• Here are ways to pay to get yourself out there further online – essentially buying viewers.
  • Transcript

    • 1. Strategies for OnlinePresented by Sarah Granger Engagement: AEmerge CA ‘05 Alumna Primer forFounder, PublicEdge Candidates,Partner, Women’s Campaign Activists &Consortium Electeds
    • 2. What you’ll learn How to build your online presence Online engagement strategies including blogging for impact & building a powerful social media network Tools & tips for campaigning online
    • 3. What you need as a leaderonline Bare minimum: website and/or blog, e-mail list, Facebook page Online persona & history – will be researched Willingness to engage online One social media savvy friend or volunteer
    • 4. Who are You?
    • 5. First steps toward creatingyour online identity & voice Reserve names: domain, Twitter, Facebook Setup simple website and/or blog Setup Facebook page Aggregate initial contact data in one place (where is your primary list?) Create new e-mail account if campaigning
    • 6. Show who you are online Do a detailed search on your name – what do you see? Be clear & concise, tell your story Create a unique image that stands out Your website and social sites must provide the most accurate picture Personalize - updates, friendly “curated version of yourself”
    • 7. Building initial networks Build initial e-mail list from contact lists & social networks (FB, LinkedIn, Plaxo) Make sure existing social media accounts are in order Invite inner circle onto social networks Start following local political organizations & media on Twitter, Facebook
    • 8. Costs/budgeting Basic website and/or blog – FREE Strategy consultants, web developers & designers – hourly or by project Social media accounts - FREE Content, e-mail & data entry – do yourself, get volunteers or hire hourly temp workers Database &/or fundraising back-end – set-up fee plus monthly rate based on # of records ISP – monthly charge usually based on traffic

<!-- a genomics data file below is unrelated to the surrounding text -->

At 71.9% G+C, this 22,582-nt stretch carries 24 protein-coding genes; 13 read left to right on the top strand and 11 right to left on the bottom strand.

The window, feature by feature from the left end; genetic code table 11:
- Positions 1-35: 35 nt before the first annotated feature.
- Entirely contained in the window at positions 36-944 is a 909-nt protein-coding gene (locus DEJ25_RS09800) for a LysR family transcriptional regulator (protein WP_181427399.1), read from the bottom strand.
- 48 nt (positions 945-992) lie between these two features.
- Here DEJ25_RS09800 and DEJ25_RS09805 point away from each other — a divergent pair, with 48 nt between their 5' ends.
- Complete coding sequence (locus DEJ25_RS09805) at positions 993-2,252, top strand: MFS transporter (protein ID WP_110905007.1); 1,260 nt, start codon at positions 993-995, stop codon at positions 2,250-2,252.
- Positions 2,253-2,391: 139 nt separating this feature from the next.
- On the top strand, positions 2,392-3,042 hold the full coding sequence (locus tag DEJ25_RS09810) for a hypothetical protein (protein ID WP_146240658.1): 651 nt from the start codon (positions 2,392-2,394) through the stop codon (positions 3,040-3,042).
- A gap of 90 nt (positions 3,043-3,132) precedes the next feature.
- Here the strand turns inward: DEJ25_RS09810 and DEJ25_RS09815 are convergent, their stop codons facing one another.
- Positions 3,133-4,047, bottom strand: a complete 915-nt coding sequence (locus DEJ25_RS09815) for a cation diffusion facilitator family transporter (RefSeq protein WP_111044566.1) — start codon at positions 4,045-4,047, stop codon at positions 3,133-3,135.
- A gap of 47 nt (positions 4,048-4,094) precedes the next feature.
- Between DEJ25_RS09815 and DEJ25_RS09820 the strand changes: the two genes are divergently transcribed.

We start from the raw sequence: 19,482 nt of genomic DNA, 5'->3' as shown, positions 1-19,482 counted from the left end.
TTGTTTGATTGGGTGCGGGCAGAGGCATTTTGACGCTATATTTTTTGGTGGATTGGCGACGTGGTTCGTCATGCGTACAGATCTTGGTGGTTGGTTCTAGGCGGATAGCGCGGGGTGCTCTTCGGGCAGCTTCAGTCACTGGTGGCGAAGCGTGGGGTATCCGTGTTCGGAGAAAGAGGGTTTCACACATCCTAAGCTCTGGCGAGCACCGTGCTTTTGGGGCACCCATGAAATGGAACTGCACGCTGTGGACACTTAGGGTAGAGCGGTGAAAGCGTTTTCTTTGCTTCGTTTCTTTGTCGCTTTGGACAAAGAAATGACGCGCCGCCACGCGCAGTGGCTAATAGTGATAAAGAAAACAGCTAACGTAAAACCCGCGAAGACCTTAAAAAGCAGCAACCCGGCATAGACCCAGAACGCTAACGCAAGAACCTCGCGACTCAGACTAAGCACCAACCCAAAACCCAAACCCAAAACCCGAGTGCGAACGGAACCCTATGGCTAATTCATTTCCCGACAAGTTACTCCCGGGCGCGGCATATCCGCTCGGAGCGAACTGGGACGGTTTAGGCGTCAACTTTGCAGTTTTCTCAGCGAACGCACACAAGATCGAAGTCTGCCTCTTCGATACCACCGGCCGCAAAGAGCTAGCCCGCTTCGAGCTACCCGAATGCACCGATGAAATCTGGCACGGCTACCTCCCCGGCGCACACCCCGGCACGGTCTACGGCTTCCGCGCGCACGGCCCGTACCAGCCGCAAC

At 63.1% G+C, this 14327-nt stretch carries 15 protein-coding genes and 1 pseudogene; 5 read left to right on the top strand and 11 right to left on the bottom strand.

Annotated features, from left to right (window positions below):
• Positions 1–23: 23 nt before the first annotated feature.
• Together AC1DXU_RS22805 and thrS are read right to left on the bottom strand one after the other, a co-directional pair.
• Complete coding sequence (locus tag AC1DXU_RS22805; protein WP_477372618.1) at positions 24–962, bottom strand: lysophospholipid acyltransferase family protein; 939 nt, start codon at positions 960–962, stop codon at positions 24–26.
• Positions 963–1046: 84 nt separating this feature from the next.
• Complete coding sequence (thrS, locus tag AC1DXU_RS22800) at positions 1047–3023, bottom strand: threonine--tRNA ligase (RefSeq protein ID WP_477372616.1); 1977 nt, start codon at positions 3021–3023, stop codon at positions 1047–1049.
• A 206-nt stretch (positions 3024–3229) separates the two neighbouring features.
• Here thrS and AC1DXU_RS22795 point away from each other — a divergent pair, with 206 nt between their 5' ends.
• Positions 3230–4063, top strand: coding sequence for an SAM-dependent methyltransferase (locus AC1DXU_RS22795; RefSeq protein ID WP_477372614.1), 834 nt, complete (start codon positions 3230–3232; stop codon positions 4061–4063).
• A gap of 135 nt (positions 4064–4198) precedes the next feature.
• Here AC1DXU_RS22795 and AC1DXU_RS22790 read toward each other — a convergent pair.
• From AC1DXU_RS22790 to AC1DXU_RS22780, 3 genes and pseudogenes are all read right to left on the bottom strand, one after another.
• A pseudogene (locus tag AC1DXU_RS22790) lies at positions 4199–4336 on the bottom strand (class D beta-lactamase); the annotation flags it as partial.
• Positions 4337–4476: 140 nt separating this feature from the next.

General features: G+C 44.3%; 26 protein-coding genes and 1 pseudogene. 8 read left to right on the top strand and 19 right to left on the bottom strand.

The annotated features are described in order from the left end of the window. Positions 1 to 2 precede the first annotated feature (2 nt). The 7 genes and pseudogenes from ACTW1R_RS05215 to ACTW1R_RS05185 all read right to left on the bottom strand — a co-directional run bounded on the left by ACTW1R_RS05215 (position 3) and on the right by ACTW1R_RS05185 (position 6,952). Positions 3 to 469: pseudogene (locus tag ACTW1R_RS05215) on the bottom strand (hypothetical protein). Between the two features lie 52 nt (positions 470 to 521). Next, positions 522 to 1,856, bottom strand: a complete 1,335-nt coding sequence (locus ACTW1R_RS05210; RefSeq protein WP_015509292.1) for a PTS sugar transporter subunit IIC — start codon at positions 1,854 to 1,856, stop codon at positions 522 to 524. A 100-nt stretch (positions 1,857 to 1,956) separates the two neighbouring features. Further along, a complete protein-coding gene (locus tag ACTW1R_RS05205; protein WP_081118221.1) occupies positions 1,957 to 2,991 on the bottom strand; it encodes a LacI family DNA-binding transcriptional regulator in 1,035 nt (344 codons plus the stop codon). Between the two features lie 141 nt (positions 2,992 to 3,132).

• 9. Tips for tight budgets Don’t get fancy with the website (pre- packaged is OK, like Wordpress) Use the same designer for website as logo Excel is fine for a local race database Repurpose, reuse, reinvent copy Focus on e-mail, pushing content out Maximize social media use
    • 10. Website construction Design consistent with overall themes Simple, easy to find information Basic site is better than no site at all Take advantage of color Utilize Search Engine Optimization (SEO) Find ways to stand out from the opposition Add social media link buttons to site
    • 11. Color, Images, Layout,Content, Design
    • 12. Essential site features Background information, biography Photo Contribution Mechanism Endorsements Issue Statements Events/Calendar Contact Info